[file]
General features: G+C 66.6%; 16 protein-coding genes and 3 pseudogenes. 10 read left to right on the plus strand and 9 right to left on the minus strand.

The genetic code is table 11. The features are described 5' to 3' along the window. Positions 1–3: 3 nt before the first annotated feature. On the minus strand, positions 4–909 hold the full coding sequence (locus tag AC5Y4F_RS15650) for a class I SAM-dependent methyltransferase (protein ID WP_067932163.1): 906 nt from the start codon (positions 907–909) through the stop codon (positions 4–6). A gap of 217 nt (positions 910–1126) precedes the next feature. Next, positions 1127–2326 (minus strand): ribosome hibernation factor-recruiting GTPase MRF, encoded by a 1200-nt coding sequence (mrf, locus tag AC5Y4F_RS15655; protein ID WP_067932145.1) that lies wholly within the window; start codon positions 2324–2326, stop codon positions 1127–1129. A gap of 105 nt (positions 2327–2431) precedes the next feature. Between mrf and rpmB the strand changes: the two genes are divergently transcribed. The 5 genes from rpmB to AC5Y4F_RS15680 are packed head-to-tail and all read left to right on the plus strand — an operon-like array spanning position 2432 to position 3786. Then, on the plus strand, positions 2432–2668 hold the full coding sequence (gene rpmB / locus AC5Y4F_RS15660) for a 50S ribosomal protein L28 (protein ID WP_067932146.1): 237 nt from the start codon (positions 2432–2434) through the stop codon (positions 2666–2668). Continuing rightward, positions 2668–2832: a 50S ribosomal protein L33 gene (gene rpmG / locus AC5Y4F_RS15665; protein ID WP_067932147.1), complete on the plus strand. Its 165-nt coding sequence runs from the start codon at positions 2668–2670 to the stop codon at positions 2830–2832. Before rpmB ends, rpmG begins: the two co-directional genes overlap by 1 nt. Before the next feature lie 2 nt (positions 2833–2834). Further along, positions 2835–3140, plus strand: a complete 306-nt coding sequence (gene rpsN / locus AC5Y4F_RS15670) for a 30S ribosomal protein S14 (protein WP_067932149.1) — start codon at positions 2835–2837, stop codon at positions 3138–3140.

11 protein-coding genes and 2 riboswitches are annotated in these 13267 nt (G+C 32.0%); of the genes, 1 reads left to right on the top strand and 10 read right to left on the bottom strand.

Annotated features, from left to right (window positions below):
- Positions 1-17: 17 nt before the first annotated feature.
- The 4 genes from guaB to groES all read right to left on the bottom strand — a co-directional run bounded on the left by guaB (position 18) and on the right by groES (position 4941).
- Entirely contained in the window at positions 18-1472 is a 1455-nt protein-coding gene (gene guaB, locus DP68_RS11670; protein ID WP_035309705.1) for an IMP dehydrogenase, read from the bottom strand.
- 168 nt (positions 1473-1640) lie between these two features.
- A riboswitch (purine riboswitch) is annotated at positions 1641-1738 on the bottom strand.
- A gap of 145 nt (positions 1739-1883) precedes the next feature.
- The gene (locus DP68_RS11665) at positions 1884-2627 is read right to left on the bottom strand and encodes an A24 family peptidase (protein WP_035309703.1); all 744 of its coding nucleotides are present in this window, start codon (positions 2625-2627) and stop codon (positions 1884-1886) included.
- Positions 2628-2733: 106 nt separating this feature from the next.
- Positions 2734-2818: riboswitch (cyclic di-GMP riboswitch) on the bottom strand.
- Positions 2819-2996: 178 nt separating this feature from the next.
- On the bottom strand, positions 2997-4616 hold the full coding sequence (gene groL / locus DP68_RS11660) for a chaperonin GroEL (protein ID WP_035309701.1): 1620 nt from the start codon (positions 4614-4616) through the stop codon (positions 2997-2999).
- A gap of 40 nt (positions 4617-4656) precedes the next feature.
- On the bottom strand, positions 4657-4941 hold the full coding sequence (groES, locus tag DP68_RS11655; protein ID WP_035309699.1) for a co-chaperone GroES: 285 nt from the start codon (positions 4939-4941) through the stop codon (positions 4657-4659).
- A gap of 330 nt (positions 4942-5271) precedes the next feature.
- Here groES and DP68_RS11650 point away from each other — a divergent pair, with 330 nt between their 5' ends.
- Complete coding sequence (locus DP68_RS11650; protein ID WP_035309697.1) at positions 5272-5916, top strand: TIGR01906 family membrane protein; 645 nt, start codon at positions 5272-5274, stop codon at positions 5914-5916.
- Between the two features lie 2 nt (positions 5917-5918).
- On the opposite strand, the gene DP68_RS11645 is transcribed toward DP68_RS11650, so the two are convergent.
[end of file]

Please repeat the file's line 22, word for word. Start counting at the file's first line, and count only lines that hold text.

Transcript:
- On the opposite strand, the gene DP68_RS11645 is transcribed toward DP68_RS11650, so the two are convergent.